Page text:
tant, are slightly acidic and corrosive towards some CRAs, therefore H2S should be eliminated by mechanical or chemical methods. Corrosion is an electrochemical process that takes place upon the metallic surface by reaction with the components of the SW. The dominant factors are its concentration of dissolved oxygen and its salinity. Most corrosion in industrial systems, such as DPs equipment, occurs at specific areas or parts of a piece of equipment indicating that corrosion is localized. Localized attack results from differences in aeration, concentration, temperature, velocity and pH. It occurs as pits, crevices, cracks, groove and eroded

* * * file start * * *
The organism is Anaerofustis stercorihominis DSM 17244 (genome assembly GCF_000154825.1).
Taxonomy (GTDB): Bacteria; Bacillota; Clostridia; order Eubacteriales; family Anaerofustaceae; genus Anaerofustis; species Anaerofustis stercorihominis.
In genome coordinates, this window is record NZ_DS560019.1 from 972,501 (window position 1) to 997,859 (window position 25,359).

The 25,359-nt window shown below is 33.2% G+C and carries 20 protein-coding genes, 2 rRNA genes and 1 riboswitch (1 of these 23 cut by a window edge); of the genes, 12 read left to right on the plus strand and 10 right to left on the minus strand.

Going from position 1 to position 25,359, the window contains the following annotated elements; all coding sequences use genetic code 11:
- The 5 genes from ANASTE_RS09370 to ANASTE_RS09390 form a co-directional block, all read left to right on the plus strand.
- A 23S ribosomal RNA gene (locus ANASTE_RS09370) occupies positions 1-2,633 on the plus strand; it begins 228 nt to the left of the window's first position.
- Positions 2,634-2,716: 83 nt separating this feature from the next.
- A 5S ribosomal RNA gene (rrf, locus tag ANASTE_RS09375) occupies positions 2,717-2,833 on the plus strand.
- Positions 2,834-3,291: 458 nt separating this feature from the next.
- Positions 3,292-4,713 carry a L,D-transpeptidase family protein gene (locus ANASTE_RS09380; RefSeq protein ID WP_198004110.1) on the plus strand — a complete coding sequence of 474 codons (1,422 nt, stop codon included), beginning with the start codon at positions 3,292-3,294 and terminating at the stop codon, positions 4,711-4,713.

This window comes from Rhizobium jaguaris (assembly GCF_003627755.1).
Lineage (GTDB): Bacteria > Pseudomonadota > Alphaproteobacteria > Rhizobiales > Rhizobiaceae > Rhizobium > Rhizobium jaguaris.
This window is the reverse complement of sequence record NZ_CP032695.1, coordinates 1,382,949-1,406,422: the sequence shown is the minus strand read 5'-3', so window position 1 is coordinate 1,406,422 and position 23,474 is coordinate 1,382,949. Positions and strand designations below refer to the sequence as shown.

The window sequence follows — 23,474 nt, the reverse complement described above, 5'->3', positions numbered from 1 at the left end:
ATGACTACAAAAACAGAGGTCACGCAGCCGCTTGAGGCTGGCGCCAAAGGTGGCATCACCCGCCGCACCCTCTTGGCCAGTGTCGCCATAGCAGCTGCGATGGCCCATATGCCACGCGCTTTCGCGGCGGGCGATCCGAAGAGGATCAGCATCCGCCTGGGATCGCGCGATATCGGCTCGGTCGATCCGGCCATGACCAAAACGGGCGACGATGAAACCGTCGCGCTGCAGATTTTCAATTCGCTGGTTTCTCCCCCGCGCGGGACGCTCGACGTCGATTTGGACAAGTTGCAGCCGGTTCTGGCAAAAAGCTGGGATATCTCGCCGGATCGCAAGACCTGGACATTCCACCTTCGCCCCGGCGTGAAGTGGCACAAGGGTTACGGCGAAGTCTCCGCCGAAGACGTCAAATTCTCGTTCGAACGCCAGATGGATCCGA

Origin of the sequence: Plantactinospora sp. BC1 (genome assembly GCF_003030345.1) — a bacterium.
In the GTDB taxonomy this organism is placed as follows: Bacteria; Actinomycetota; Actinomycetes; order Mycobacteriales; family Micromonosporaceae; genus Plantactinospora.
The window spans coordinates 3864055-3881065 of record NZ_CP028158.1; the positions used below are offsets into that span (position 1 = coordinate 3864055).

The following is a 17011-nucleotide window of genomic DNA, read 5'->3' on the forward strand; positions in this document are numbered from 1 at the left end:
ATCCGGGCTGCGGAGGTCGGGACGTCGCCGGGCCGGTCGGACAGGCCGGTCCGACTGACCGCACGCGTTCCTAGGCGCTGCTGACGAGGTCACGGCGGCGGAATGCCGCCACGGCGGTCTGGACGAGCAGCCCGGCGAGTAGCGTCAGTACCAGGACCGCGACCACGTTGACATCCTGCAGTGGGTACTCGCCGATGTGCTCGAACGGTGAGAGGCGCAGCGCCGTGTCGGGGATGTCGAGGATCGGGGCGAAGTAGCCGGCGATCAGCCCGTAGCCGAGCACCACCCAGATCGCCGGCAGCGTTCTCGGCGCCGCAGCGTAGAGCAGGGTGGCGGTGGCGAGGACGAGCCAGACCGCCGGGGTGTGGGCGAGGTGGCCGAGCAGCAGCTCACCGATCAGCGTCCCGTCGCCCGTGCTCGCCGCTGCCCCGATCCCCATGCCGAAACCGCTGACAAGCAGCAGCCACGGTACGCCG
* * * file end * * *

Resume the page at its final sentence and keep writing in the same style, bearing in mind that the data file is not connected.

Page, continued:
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areas, generating particular types of corrosion such as pitting, erosioncorrosion, under deposits and stress corrosion cracking, in diverse sectors of the DPs which are vulnerable to corrosion failures. Highly concentrated SW tends to form thick scales by deposition of dissolved and suspended solid such as carbonates, silicates and hydroxides. Chemical and physical pre-treatment of feed water is requiered to remove substances that would interfere with the desalting operation and will damage the equipment, in particular, the plastic membranes of the RO process. Pretreatment with ozone, a powerful oxidant and biocide will remove sulphur, iron, manganese and other water-soluble heavy metals compounds, bacteria, odor and color. Some alkaline chemicals e.g. soda ash neutralize the acidity found in some brackish waters, helps reduce corrosion and extends the life of the equipment. Citric acid removes iron and polyphosphates reduce iron staining but these pretreatments are rather expensive. Scaling is controlled by introducing additives to inhibit crystal growth, reducing temperatures and salt concentration. Inorganic, colloidal particles e.g. silica or silicic acids, hydrous iron oxide, aluminium oxide and organic humic substances (HS) in the feed water foul filtration and RO membranes, therefore this fouling matter are removed from feed water by special pretreatments. Furthermore, a particular type of corrosion, known as microbiologically influenced corrosion (MIC) develops under these complex organic and inorganic deposits. The CRA desalination equipment should be maintained clean and smooth to avoid calcareous scaling on heat transfer surfaces and to disminish the propensity to biological fouling on polished surfaces. Acidic and alkaline cleaning is a mechanochemical operation easily implemented in CRA equipment, to remove biological fouling and mineral scale since they alter the equipment surface performance and induce corrosion. Additional information is provided by publications of standard's organization and promotional literature supplied by CRA producers and manufacturers of DPs equipment. Modern DPs that are constructed from CRAs and that apply recognized methods of corrosion prevention and control can expect prolonged equipment service life and relative freedom from corrosion.